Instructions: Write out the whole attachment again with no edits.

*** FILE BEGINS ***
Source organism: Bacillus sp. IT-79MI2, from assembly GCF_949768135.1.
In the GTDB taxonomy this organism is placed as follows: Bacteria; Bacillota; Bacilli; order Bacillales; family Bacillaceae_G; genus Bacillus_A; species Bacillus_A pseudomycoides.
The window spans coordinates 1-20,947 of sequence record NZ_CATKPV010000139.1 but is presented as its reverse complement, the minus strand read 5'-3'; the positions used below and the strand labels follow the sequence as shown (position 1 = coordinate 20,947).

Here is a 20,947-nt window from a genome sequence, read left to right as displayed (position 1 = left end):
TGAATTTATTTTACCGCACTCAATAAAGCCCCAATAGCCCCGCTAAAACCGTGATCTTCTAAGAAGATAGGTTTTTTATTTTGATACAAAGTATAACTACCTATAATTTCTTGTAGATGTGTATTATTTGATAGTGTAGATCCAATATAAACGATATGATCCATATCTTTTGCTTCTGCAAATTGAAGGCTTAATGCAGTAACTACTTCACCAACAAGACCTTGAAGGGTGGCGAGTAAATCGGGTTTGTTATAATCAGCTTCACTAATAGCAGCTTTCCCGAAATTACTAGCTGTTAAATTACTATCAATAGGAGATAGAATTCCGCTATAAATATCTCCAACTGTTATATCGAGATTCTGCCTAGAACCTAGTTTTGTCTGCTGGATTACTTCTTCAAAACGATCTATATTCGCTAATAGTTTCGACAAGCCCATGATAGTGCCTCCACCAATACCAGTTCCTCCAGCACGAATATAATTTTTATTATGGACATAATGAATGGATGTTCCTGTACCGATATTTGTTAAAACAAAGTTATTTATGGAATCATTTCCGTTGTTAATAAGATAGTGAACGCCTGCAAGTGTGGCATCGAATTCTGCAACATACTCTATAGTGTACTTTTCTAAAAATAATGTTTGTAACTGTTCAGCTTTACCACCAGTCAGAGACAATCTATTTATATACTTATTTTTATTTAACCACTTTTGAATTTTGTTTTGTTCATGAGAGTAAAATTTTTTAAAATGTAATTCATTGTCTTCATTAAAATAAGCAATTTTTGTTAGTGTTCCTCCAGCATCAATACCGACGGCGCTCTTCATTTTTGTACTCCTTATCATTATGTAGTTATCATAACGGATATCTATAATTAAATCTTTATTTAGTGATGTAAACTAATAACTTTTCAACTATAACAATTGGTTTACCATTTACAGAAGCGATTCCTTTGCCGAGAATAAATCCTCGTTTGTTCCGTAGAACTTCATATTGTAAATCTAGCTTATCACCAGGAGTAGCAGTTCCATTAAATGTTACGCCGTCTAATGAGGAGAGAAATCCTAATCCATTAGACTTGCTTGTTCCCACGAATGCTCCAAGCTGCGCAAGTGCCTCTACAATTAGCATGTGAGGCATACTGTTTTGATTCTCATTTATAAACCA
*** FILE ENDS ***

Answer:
Source organism: Bacillus sp. IT-79MI2, from assembly GCF_949768135.1.
In the GTDB taxonomy this organism is placed as follows: Bacteria; Bacillota; Bacilli; order Bacillales; family Bacillaceae_G; genus Bacillus_A; species Bacillus_A pseudomycoides.
The window spans coordinates 1-20,947 of sequence record NZ_CATKPV010000139.1 but is presented as its reverse complement, the minus strand read 5'-3'; the positions used below and the strand labels follow the sequence as shown (position 1 = coordinate 20,947).

Here is a 20,947-nt window from a genome sequence, read left to right as displayed (position 1 = left end):
TGAATTTATTTTACCGCACTCAATAAAGCCCCAATAGCCCCGCTAAAACCGTGATCTTCTAAGAAGATAGGTTTTTTATTTTGATACAAAGTATAACTACCTATAATTTCTTGTAGATGTGTATTATTTGATAGTGTAGATCCAATATAAACGATATGATCCATATCTTTTGCTTCTGCAAATTGAAGGCTTAATGCAGTAACTACTTCACCAACAAGACCTTGAAGGGTGGCGAGTAAATCGGGTTTGTTATAATCAGCTTCACTAATAGCAGCTTTCCCGAAATTACTAGCTGTTAAATTACTATCAATAGGAGATAGAATTCCGCTATAAATATCTCCAACTGTTATATCGAGATTCTGCCTAGAACCTAGTTTTGTCTGCTGGATTACTTCTTCAAAACGATCTATATTCGCTAATAGTTTCGACAAGCCCATGATAGTGCCTCCACCAATACCAGTTCCTCCAGCACGAATATAATTTTTATTATGGACATAATGAATGGATGTTCCTGTACCGATATTTGTTAAAACAAAGTTATTTATGGAATCATTTCCGTTGTTAATAAGATAGTGAACGCCTGCAAGTGTGGCATCGAATTCTGCAACATACTCTATAGTGTACTTTTCTAAAAATAATGTTTGTAACTGTTCAGCTTTACCACCAGTCAGAGACAATCTATTTATATACTTATTTTTATTTAACCACTTTTGAATTTTGTTTTGTTCATGAGAGTAAAATTTTTTAAAATGTAATTCATTGTCTTCATTAAAATAAGCAATTTTTGTTAGTGTTCCTCCAGCATCAATACCGACGGCGCTCTTCATTTTTGTACTCCTTATCATTATGTAGTTATCATAACGGATATCTATAATTAAATCTTTATTTAGTGATGTAAACTAATAACTTTTCAACTATAACAATTGGTTTACCATTTACAGAAGCGATTCCTTTGCCGAGAATAAATCCTCGTTTGTTCCGTAGAACTTCATATTGTAAATCTAGCTTATCACCAGGAGTAGCAGTTCCATTAAATGTTACGCCGTCTAATGAGGAGAGAAATCCTAATCCATTAGACTTGCTTGTTCCCACGAATGCTCCAAGCTGCGCAAGTGCCTCTACAATTAGCATGTGAGGCATACTGTTTTGATTCTCATTTATAAACCA